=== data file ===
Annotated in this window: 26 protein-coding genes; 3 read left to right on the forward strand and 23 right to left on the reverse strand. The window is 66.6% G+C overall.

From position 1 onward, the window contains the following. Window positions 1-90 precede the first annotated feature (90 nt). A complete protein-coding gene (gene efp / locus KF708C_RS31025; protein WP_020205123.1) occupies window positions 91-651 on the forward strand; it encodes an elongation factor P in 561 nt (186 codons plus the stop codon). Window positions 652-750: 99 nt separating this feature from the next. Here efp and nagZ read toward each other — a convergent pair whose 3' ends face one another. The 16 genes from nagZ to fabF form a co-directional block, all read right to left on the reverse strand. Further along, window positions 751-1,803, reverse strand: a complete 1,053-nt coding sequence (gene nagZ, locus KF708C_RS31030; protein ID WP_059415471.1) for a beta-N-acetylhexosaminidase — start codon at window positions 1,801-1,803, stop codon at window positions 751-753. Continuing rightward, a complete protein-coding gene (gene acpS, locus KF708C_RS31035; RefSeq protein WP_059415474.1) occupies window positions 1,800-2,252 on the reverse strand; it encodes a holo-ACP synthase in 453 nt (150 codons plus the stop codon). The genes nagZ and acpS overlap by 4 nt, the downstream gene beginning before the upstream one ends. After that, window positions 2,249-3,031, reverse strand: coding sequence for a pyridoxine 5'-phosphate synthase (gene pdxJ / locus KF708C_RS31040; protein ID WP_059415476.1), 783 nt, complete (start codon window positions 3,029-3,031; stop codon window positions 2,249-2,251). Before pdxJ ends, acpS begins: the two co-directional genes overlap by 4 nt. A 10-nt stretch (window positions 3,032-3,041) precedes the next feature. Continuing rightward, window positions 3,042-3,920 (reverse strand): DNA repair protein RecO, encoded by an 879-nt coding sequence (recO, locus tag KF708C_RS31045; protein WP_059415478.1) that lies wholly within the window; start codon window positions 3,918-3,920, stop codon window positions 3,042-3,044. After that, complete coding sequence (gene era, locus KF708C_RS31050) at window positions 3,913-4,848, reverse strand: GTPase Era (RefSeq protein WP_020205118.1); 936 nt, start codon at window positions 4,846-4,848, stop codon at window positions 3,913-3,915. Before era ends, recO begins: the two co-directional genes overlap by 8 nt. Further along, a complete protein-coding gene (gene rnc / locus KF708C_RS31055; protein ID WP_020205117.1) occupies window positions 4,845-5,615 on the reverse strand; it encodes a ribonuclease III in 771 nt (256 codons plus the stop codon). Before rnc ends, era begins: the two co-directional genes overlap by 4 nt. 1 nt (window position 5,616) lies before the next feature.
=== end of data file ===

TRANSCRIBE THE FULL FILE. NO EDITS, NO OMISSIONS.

Annotated in this window: 26 protein-coding genes; 3 read left to right on the forward strand and 23 right to left on the reverse strand. The window is 66.6% G+C overall.

From position 1 onward, the window contains the following. Window positions 1-90 precede the first annotated feature (90 nt). A complete protein-coding gene (gene efp / locus KF708C_RS31025; protein WP_020205123.1) occupies window positions 91-651 on the forward strand; it encodes an elongation factor P in 561 nt (186 codons plus the stop codon). Window positions 652-750: 99 nt separating this feature from the next. Here efp and nagZ read toward each other — a convergent pair whose 3' ends face one another. The 16 genes from nagZ to fabF form a co-directional block, all read right to left on the reverse strand. Further along, window positions 751-1,803, reverse strand: a complete 1,053-nt coding sequence (gene nagZ, locus KF708C_RS31030; protein ID WP_059415471.1) for a beta-N-acetylhexosaminidase — start codon at window positions 1,801-1,803, stop codon at window positions 751-753. Continuing rightward, a complete protein-coding gene (gene acpS, locus KF708C_RS31035; RefSeq protein WP_059415474.1) occupies window positions 1,800-2,252 on the reverse strand; it encodes a holo-ACP synthase in 453 nt (150 codons plus the stop codon). The genes nagZ and acpS overlap by 4 nt, the downstream gene beginning before the upstream one ends. After that, window positions 2,249-3,031, reverse strand: coding sequence for a pyridoxine 5'-phosphate synthase (gene pdxJ / locus KF708C_RS31040; protein ID WP_059415476.1), 783 nt, complete (start codon window positions 3,029-3,031; stop codon window positions 2,249-2,251). Before pdxJ ends, acpS begins: the two co-directional genes overlap by 4 nt. A 10-nt stretch (window positions 3,032-3,041) precedes the next feature. Continuing rightward, window positions 3,042-3,920 (reverse strand): DNA repair protein RecO, encoded by an 879-nt coding sequence (recO, locus tag KF708C_RS31045; protein WP_059415478.1) that lies wholly within the window; start codon window positions 3,918-3,920, stop codon window positions 3,042-3,044. After that, complete coding sequence (gene era, locus KF708C_RS31050) at window positions 3,913-4,848, reverse strand: GTPase Era (RefSeq protein WP_020205118.1); 936 nt, start codon at window positions 4,846-4,848, stop codon at window positions 3,913-3,915. Before era ends, recO begins: the two co-directional genes overlap by 8 nt. Further along, a complete protein-coding gene (gene rnc / locus KF708C_RS31055; protein ID WP_020205117.1) occupies window positions 4,845-5,615 on the reverse strand; it encodes a ribonuclease III in 771 nt (256 codons plus the stop codon). Before rnc ends, era begins: the two co-directional genes overlap by 4 nt. 1 nt (window position 5,616) lies before the next feature.